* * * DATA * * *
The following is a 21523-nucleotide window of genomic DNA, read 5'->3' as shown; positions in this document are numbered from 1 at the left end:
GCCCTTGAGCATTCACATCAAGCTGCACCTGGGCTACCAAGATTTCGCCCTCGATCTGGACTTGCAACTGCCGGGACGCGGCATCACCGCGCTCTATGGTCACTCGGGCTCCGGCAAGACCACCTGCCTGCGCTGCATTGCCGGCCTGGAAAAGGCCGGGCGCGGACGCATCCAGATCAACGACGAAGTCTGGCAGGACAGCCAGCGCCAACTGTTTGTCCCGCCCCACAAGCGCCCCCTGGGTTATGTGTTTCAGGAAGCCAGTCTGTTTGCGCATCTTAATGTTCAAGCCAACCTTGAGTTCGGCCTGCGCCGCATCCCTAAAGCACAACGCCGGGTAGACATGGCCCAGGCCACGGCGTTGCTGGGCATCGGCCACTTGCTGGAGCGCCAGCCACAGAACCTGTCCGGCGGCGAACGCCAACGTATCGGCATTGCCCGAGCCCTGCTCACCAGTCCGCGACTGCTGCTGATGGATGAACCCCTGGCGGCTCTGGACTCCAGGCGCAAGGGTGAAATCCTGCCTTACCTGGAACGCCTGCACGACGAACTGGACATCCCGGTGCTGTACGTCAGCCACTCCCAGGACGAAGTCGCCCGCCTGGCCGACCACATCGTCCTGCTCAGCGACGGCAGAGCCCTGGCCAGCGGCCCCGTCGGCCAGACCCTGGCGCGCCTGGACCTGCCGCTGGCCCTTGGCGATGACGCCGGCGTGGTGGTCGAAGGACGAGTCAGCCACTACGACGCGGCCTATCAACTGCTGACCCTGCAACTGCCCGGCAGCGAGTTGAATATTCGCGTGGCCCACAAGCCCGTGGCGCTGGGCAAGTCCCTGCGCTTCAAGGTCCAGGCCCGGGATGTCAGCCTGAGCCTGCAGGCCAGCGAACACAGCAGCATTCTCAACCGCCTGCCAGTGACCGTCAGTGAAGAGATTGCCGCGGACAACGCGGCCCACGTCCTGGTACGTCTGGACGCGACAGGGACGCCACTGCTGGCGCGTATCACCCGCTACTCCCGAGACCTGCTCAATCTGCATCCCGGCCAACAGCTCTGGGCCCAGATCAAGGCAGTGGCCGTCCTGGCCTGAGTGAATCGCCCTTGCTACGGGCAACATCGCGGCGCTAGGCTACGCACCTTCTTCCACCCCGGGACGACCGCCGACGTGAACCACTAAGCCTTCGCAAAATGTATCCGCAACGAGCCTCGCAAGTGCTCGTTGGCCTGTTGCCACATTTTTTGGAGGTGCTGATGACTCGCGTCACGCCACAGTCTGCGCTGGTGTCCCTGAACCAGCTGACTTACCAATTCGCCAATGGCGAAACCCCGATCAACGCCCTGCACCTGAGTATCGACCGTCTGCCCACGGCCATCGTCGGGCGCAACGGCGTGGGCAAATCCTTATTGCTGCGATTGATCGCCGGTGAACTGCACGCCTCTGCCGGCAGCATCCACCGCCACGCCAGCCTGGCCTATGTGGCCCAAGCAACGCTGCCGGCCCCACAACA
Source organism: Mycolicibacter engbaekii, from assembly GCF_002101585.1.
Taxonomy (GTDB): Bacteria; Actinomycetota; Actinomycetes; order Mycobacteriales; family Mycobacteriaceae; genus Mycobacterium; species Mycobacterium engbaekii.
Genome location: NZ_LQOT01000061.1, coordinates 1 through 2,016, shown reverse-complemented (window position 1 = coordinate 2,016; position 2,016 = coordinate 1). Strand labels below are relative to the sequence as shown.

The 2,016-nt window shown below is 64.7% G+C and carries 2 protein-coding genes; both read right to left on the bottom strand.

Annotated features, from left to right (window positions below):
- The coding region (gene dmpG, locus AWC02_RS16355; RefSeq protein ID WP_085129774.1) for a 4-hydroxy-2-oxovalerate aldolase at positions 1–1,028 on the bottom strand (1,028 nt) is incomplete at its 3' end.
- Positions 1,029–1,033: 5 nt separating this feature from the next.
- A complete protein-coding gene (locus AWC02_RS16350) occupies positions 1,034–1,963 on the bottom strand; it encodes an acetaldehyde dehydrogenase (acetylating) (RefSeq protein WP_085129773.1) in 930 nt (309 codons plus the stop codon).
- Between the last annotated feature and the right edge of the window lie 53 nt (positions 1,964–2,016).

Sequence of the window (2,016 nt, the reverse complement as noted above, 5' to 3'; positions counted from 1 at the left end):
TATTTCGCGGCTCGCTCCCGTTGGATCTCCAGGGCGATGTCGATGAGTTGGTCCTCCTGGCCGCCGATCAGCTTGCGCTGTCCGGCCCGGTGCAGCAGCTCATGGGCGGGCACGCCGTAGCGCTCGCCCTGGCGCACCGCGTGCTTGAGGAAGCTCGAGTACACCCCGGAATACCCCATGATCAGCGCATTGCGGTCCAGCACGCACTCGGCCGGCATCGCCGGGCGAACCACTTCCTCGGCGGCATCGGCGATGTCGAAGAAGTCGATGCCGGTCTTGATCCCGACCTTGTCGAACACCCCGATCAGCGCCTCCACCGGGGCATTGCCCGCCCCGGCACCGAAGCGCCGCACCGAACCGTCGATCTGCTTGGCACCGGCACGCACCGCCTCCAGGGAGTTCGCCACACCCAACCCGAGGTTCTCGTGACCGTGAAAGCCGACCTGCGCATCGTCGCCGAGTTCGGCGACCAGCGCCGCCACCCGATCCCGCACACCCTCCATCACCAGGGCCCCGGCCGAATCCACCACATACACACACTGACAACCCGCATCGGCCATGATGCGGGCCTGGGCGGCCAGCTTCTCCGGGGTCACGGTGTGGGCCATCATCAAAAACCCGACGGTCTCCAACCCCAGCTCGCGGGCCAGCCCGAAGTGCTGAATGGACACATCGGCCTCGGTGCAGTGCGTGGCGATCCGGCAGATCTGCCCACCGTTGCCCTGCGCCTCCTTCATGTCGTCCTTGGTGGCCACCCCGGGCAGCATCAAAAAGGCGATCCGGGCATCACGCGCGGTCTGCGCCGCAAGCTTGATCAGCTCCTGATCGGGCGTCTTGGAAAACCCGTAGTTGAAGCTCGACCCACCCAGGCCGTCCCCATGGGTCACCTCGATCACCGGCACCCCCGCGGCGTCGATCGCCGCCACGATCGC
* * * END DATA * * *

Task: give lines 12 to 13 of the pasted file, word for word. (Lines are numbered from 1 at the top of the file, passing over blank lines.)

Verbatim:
Sequence of the window (2,016 nt, the reverse complement as noted above, 5' to 3'; positions counted from 1 at the left end):
TATTTCGCGGCTCGCTCCCGTTGGATCTCCAGGGCGATGTCGATGAGTTGGTCCTCCTGGCCGCCGATCAGCTTGCGCTGTCCGGCCCGGTGCAGCAGCTCATGGGCGGGCACGCCGTAGCGCTCGCCCTGGCGCACCGCGTGCTTGAGGAAGCTCGAGTACACCCCGGAATACCCCATGATCAGCGCATTGCGGTCCAGCACGCACTCGGCCGGCATCGCCGGGCGAACCACTTCCTCGGCGGCATCGGCGATGTCGAAGAAGTCGATGCCGGTCTTGATCCCGACCTTGTCGAACACCCCGATCAGCGCCTCCACCGGGGCATTGCCCGCCCCGGCACCGAAGCGCCGCACCGAACCGTCGATCTGCTTGGCACCGGCACGCACCGCCTCCAGGGAGTTCGCCACACCCAACCCGAGGTTCTCGTGACCGTGAAAGCCGACCTGCGCATCGTCGCCGAGTTCGGCGACCAGCGCCGCCACCCGATCCCGCACACCCTCCATCACCAGGGCCCCGGCCGAATCCACCACATACACACACTGACAACCCGCATCGGCCATGATGCGGGCCTGGGCGGCCAGCTTCTCCGGGGTCACGGTGTGGGCCATCATCAAAAACCCGACGGTCTCCAACCCCAGCTCGCGGGCCAGCCCGAAGTGCTGAATGGACACATCGGCCTCGGTGCAGTGCGTGGCGATCCGGCAGATCTGCCCACCGTTGCCCTGCGCCTCCTTCATGTCGTCCTTGGTGGCCACCCCGGGCAGCATCAAAAAGGCGATCCGGGCATCACGCGCGGTCTGCGCCGCAAGCTTGATCAGCTCCTGATCGGGCGTCTTGGAAAACCCGTAGTTGAAGCTCGACCCACCCAGGCCGTCCCCATGGGTCACCTCGATCACCGGCACCCCCGCGGCGTCGATCGCCGCCACGATCGC